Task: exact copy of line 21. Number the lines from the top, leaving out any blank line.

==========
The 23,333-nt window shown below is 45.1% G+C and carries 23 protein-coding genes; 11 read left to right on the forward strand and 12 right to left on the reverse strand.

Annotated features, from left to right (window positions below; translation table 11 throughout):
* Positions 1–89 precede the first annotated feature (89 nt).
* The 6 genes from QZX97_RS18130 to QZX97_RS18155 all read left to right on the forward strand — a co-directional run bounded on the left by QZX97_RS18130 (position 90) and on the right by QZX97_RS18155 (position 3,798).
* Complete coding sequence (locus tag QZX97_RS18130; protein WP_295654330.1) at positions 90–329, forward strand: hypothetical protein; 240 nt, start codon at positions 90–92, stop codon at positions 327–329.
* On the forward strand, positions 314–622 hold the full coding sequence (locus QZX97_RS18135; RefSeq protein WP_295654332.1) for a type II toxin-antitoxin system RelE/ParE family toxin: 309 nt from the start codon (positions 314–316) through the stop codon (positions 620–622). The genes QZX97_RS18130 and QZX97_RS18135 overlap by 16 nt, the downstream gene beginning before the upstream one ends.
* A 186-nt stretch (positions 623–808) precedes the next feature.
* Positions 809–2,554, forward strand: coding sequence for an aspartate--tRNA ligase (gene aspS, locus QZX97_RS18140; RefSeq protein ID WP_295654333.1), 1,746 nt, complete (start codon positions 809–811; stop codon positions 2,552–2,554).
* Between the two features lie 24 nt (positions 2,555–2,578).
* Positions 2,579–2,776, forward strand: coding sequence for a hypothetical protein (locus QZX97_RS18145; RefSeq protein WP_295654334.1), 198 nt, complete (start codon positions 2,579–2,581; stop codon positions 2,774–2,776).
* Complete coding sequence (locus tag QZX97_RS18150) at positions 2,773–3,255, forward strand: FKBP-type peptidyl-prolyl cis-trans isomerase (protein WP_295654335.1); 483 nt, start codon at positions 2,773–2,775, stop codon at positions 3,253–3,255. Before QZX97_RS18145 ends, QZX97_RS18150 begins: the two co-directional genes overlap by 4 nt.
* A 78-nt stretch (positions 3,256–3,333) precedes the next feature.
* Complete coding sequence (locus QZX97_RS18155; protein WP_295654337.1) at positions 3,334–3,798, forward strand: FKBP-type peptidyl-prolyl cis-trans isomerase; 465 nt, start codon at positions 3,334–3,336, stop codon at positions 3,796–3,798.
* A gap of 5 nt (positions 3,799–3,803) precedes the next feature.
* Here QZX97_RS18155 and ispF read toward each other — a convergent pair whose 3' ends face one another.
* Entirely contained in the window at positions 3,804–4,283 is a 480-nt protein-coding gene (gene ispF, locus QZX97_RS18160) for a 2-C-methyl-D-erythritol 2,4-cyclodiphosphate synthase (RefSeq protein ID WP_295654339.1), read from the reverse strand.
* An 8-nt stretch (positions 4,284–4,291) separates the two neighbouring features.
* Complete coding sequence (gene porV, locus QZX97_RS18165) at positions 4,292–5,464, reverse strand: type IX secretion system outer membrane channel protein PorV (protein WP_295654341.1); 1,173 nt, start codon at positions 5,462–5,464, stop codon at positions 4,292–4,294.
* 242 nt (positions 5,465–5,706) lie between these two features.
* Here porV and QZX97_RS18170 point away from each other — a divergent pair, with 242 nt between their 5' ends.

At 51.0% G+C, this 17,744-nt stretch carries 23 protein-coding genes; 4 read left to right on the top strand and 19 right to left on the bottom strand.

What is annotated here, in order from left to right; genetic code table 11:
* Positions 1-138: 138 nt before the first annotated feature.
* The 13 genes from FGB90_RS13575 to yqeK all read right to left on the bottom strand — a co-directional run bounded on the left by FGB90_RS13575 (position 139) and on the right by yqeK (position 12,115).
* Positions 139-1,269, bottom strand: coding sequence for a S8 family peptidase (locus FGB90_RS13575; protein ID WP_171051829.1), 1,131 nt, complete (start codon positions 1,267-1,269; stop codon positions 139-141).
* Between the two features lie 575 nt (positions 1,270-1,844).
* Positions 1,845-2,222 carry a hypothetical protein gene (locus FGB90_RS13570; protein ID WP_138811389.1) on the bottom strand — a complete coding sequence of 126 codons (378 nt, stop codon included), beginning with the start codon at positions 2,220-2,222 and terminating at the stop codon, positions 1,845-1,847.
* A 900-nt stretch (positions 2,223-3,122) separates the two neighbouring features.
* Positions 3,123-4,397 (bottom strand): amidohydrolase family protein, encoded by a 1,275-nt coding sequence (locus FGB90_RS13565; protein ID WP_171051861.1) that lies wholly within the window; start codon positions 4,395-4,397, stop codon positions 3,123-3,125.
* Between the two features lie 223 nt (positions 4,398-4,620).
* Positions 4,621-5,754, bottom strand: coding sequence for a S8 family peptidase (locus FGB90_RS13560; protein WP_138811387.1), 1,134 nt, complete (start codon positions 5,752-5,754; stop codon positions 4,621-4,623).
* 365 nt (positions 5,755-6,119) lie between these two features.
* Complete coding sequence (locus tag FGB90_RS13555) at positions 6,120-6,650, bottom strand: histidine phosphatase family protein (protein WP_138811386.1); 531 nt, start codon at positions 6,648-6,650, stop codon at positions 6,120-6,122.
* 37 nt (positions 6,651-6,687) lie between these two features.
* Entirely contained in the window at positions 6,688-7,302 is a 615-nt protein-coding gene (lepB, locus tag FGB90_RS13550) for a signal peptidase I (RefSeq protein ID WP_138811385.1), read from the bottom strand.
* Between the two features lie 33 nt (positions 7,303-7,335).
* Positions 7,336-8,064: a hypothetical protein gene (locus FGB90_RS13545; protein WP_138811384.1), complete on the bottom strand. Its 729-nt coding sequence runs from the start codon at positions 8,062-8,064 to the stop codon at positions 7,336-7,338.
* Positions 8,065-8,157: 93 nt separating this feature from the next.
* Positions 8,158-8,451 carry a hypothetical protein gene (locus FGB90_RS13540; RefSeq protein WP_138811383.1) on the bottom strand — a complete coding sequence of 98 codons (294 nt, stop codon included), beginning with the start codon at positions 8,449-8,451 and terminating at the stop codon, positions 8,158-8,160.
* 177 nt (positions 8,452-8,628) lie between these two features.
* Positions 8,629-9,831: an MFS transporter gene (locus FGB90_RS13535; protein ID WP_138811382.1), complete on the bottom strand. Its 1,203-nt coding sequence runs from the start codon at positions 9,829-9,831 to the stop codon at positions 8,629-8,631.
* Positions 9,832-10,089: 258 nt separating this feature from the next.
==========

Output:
At 51.0% G+C, this 17,744-nt stretch carries 23 protein-coding genes; 4 read left to right on the top strand and 19 right to left on the bottom strand.